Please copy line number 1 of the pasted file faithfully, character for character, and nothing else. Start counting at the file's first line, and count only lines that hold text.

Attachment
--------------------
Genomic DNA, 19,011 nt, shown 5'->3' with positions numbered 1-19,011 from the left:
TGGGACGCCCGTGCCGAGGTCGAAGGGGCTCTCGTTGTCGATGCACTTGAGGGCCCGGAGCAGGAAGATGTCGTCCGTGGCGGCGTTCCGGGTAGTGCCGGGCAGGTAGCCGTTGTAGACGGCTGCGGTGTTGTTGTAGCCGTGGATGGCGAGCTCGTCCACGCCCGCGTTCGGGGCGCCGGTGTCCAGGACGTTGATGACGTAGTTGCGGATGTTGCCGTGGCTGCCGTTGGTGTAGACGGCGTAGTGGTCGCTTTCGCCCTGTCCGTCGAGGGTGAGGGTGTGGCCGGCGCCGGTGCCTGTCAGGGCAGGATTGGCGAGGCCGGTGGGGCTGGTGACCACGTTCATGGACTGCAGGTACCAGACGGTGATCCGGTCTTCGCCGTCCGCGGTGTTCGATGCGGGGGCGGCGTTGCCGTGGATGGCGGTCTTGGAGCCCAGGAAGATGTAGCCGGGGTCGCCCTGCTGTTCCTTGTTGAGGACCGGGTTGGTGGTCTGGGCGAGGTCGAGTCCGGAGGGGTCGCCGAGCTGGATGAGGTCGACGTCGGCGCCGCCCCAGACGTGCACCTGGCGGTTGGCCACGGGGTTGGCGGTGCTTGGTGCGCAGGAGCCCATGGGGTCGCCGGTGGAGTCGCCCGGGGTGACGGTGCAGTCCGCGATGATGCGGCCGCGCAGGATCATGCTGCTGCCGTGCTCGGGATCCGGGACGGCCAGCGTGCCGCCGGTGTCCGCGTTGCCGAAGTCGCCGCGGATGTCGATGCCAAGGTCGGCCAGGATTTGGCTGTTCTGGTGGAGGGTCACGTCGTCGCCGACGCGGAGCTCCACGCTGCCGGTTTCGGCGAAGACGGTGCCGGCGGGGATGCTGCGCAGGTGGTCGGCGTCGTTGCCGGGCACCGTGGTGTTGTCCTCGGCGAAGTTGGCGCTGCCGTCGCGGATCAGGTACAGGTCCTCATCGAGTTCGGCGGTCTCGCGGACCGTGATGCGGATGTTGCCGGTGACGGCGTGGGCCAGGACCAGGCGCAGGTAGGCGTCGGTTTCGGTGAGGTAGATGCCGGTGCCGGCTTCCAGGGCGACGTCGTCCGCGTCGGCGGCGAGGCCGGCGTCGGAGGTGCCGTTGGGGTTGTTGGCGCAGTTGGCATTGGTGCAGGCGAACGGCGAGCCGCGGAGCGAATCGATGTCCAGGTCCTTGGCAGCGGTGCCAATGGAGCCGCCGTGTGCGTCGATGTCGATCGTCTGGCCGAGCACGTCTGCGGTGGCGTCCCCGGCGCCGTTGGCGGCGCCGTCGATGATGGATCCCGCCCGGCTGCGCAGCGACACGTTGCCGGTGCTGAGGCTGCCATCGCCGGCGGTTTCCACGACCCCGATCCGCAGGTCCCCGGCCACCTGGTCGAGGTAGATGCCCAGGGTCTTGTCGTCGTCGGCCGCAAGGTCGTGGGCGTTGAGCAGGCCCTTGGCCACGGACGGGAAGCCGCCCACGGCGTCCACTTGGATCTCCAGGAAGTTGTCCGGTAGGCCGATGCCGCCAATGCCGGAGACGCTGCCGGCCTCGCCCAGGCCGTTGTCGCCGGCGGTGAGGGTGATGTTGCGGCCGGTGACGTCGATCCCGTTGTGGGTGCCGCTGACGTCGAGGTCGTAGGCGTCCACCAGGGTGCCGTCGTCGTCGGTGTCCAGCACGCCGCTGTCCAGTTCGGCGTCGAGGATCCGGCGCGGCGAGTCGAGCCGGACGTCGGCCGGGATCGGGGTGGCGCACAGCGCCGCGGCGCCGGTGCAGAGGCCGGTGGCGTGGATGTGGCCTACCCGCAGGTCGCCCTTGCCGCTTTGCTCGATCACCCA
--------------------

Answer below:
Genomic DNA, 19,011 nt, shown 5'->3' with positions numbered 1-19,011 from the left: